The Plantations

The Converted Plantations of St Kitts
 
 
 
 
 
We left the road and drove through old sugar fields, over the rail tracks used in the production days to carry the cane to the mills and on to the port
 
 
 
 
 
 
 
As we entered the grounds we saw old machinery used when this was a working plantation. 1000 Places to See Before You Die says St Kitts and Nevis are loved by Caribbean aficionados for their tastefully restored plantation inns-cum-restaurants, and Rawlins Plantation is one of the most captivating, allowing guests to savour a vanishing way of life amid old-fashioned West Indies charm and gracious surroundings. The main house with its wide veranda overlooking carefully clipped lawns and flower-splashed gardens, was built on the original 17th century foundations of an old sugar works, and offers what is arguably the best dining on the island, an imaginative blend of Kittian and French cuisine designed by the talented owner / chef. Many ingredients are grown on the plantation. A wondrous West Indian buffet lunch draws both the local elite and nonislanders. The regulars come to relive the nostalgic planter's life - or is it the sensational chocolate terrine with a light passion fruit sauce?
 
 
 
 
1000 Places says "This cloud-covered volcanic island so enchanted Christopher Columbus that he named it after himself - it was only later that locals unofficially shortened the name St Christopher's to St Kitts. With its less lively sister island, Nevis, it was once part of the British Commonwealth, but today it's the smallest country in the United Nations and is proclaimed by local tourism officials as "the Secret Caribbean". Word is out, however about The Golden Lemon, a handsome 17th cetury great house that sits beneath the spectacular, 3800-foot  Mount Liamuiga at the island's northern end. Famed for its eclectic and highly original interiors, the hotel is the domain of an American design-magazine editor and connoisseur who used the historic island property as his blank canvas, combining local crafts, European antiques, crystal chandaliers, white rattan furniture and stunning fabrics in a spirited but impeccably tasteful mix. Understandably, it's a design-conscious international clientele that fills the beautifully appointed villas (all of which have private plunge pools) and guest rooms, and shows up for the poolside Sunday buffet brunch, which is served in the shade of a breadfruit tree. With this write up we just had to go and look for ourselves, it was a dull day but the yellow showed up as a happy colour, the staff were friendly and welcoming.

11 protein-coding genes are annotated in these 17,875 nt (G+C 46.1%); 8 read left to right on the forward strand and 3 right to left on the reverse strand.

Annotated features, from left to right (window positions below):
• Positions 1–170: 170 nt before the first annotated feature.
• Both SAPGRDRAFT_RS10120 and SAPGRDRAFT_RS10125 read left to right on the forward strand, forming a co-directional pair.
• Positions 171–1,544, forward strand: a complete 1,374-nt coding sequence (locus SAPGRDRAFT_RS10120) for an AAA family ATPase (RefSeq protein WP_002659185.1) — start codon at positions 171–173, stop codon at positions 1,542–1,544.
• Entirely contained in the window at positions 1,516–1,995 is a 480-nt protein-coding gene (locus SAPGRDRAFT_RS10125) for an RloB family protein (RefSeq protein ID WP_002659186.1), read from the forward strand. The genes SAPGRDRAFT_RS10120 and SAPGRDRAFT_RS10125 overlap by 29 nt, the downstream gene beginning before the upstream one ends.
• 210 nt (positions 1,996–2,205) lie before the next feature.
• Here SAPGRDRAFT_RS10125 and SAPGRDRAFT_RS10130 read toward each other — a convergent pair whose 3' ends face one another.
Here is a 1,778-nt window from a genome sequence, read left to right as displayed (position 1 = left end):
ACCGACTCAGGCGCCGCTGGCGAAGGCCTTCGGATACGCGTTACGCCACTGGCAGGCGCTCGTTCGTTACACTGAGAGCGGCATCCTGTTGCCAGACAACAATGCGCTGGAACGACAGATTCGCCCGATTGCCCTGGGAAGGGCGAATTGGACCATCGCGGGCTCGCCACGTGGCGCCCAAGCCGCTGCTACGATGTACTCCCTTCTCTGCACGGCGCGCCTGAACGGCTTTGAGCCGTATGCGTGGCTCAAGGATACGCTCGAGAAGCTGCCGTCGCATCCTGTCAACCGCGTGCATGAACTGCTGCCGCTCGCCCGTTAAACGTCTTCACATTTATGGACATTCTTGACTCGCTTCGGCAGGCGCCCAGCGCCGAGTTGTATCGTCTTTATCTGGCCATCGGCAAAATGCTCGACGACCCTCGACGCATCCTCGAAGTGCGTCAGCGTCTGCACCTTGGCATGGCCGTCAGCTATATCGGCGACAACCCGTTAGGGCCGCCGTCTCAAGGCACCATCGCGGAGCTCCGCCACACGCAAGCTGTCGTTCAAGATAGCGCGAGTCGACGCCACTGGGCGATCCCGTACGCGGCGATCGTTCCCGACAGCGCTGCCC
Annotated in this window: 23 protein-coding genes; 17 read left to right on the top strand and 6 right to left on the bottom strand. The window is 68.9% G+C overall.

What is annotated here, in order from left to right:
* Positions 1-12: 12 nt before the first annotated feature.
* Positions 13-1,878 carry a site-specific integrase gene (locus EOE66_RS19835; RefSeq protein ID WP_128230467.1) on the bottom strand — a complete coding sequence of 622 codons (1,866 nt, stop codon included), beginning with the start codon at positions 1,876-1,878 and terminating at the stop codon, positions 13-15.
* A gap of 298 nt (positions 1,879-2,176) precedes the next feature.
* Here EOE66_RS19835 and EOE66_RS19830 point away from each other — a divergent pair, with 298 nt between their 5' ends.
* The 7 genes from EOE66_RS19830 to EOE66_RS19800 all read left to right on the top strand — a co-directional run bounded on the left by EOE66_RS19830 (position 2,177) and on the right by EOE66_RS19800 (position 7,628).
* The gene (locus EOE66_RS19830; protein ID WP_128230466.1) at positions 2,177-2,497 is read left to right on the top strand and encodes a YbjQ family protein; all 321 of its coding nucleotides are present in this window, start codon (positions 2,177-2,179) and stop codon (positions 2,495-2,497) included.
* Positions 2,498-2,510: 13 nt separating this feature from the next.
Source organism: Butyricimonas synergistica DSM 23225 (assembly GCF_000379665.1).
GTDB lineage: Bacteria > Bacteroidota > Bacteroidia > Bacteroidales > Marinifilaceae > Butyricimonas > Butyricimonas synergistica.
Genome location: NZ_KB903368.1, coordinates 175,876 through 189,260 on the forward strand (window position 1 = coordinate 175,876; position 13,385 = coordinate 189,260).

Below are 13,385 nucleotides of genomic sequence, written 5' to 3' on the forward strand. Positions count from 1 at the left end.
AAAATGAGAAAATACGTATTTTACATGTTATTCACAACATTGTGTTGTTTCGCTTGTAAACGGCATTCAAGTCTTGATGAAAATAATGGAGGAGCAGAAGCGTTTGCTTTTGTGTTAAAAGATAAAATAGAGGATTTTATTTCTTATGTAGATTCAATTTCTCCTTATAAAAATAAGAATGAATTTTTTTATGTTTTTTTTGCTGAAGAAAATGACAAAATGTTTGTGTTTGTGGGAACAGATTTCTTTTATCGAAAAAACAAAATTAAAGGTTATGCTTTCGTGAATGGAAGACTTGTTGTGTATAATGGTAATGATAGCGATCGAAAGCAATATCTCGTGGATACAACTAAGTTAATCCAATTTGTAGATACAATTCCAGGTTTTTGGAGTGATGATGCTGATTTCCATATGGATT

The garden in front of the property........
 
 
 
 
 
......... complete with its own cannon and a view over the Atlantic Ocean
 
 
 
 
 
ALL IN ALL GOOD TO VISIT
                     INTERESTING BUT SOMEHOW NOT AS SPECTACULAR